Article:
One of the major sticking points has been the waste dome on Runit Island. The Marshallese have been calling for help with the dome for years, but officials have reportedly declined.

In his opening statement at Friday’s hearing, Department of Energy official Matthew Moury reiterated the government’s position that “Marshall Islands bears full responsibility for maintaining and monitoring the dome and Runit Island.”

This statement drew the ire of multiple committee members, who suggested that the State Department might be responsible for the policy.

Rep. Katie Porter (D-Calif.) criticized the State Department for declining to attend the hearing and for allegedly coaching other departments on what not to say.

Gregorio Sablan, the delegate to the House for the Northern Mariana Islands, also accused Moury of taking his positions from the State Department after Moury couldn’t cite the provision that makes Marshall Islands responsible for Runit.

“What part of [US-Marchall military] compact says Marshall is responsible for Runit Dome testing?” Sablan asked.

“That was the historical information provided to me as implementer of these programs,” Moury replied.

“Do they work for the State Department, may I ask?” Sablan asked.

“I do not know the answer to that question,” the DOE official said.

The State Department did not respond to a media inquiry from The Epoch Times on the issue.

National security witnesses expressed dismay at the lack of activity from the U.S. government towards its Pacific counterpart.

“Frankly, I’m startled at the lack of negotiations,” said Dean Cheng, a senior research fellow on Asian studies for The Heritage Foundation.

Cheng said China will fill the vacuum left by America if it fails to live up to its obligations in the Marshall Islands.

“Time is running out, and there are others out there watching and waiting to exploit the opportunity we’d be presenting them on a silver platter,” Cheng said.

According to Cheng, the Marshall Islands is a key strategic area both militarily and economically. He said facilities at Kwajalein support missile defense efforts, and that various radars and facilities provide American missile defense planners and engineers with data to help improve missile interception capability.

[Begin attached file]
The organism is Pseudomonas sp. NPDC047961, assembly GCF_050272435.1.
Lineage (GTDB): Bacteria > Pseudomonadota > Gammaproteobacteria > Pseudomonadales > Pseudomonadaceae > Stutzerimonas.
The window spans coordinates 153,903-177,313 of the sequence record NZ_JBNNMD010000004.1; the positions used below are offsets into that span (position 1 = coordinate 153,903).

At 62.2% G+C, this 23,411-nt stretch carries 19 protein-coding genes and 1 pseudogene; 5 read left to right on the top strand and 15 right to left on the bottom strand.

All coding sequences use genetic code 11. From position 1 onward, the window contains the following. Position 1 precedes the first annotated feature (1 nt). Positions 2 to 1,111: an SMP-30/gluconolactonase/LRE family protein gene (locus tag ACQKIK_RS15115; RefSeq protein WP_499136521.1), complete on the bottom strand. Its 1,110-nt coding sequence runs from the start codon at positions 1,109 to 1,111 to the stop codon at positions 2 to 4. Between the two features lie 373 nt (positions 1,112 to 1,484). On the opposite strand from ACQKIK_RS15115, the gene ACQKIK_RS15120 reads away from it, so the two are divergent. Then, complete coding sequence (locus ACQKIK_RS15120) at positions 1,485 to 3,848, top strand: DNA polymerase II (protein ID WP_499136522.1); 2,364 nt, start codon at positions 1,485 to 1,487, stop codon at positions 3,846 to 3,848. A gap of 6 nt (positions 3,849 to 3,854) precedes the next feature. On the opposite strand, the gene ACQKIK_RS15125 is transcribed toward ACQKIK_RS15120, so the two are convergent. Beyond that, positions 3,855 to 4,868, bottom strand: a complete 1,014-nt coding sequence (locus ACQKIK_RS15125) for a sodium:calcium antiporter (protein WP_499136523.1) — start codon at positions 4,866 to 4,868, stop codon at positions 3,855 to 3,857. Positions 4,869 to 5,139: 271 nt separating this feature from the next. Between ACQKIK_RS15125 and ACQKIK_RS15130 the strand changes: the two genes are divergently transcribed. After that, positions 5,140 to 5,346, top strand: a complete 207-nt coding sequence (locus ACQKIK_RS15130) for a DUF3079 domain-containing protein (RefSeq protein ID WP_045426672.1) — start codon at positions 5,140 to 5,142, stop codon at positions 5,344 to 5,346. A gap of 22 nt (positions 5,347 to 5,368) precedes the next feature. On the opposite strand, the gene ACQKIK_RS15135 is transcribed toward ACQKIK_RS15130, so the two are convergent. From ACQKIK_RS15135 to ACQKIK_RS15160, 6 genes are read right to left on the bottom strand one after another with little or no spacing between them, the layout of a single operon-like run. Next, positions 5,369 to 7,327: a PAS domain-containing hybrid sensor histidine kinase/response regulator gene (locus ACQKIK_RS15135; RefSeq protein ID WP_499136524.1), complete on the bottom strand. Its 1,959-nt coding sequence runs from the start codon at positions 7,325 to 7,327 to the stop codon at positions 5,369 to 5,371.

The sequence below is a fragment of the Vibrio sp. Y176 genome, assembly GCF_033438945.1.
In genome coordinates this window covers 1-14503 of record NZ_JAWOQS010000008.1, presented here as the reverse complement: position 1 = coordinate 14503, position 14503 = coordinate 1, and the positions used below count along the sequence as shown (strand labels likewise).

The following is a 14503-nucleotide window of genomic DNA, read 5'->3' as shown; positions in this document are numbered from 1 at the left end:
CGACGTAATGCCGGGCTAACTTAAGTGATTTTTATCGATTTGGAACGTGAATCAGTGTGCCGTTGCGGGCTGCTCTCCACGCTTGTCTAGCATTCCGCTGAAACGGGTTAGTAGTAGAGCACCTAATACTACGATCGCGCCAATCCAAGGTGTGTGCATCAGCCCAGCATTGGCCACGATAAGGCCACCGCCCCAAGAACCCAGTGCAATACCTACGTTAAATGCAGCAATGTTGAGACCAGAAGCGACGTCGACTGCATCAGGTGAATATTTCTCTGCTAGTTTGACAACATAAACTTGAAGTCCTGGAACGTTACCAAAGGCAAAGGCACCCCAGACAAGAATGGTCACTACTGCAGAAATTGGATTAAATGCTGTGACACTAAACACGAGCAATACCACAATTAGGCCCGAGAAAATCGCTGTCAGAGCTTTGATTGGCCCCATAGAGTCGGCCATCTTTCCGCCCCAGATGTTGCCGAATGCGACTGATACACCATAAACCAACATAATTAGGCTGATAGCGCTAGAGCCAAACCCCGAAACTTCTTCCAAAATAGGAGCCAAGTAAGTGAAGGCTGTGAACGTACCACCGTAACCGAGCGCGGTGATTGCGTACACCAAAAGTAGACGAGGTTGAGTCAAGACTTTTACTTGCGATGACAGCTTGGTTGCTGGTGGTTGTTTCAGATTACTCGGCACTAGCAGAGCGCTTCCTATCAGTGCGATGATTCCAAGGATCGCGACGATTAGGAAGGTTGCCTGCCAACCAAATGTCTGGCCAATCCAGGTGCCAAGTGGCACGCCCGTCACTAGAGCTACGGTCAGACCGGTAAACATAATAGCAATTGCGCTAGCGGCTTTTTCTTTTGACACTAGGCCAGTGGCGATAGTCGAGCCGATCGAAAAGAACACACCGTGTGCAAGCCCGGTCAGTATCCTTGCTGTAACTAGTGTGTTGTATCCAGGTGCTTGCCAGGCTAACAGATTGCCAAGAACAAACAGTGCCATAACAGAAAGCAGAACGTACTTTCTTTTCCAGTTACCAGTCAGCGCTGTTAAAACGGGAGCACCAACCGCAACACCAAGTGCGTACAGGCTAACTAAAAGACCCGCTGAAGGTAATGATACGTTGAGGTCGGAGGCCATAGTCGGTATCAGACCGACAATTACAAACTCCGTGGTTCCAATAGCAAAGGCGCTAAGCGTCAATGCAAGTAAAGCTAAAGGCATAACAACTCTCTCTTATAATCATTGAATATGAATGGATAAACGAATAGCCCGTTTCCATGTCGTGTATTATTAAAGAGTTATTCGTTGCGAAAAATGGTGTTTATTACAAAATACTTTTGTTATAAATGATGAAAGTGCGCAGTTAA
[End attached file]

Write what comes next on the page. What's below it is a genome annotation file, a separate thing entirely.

“Finally, the facilities in the [Marshall Islands], including on Kwajalein, play a central role in space surveillance,” Cheng added.

“Because of the high speed of objects in orbit, even a bolt or a screw can do enormous damage to the International Space Station or an orbiting satellite,” Cheng explained. “The newly built Space Fence on Kwajalein provides the Space Force with the ability to monitor objects as small as a marble.”

Meanwhile, the dome on Runit Island continues to leak. Moury told committee members that his department has the funding and resources to investigate the scope of the damage and the environmental risk involved, but he said pandemic-related travel restrictions have prevented his staff from visiting the area—another statement that drew the committee’s ire.

“It doesn’t feel like this is a priority. If I wasn’t clear about how much damage this is causing, then that would be at the top of my list,” said Rep. Ed Case (D-Hawaii). “I see in your report various reasons for why you haven’t pulled it off, but in honesty I struggle to understand why you can’t overcome logistical concerns given the possibility of a substantial amount of leakage we just haven’t detected yet.”

“I don’t want to give the impression that this isn’t one of our highest priorities, because we have people working on this all the time,” Moury replied before adding, “Covid restrictions are real, and were established to protect the population of the Marshall Islands.

“So we have not been able to get out to the islands.”


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Ken Silva covers national security issues for The Epoch Times. His reporting background also includes cybersecurity, crime and offshore finance – including three years as a reporter in the British Virgin Islands and two years in the Cayman Islands. Contact him at [email protected]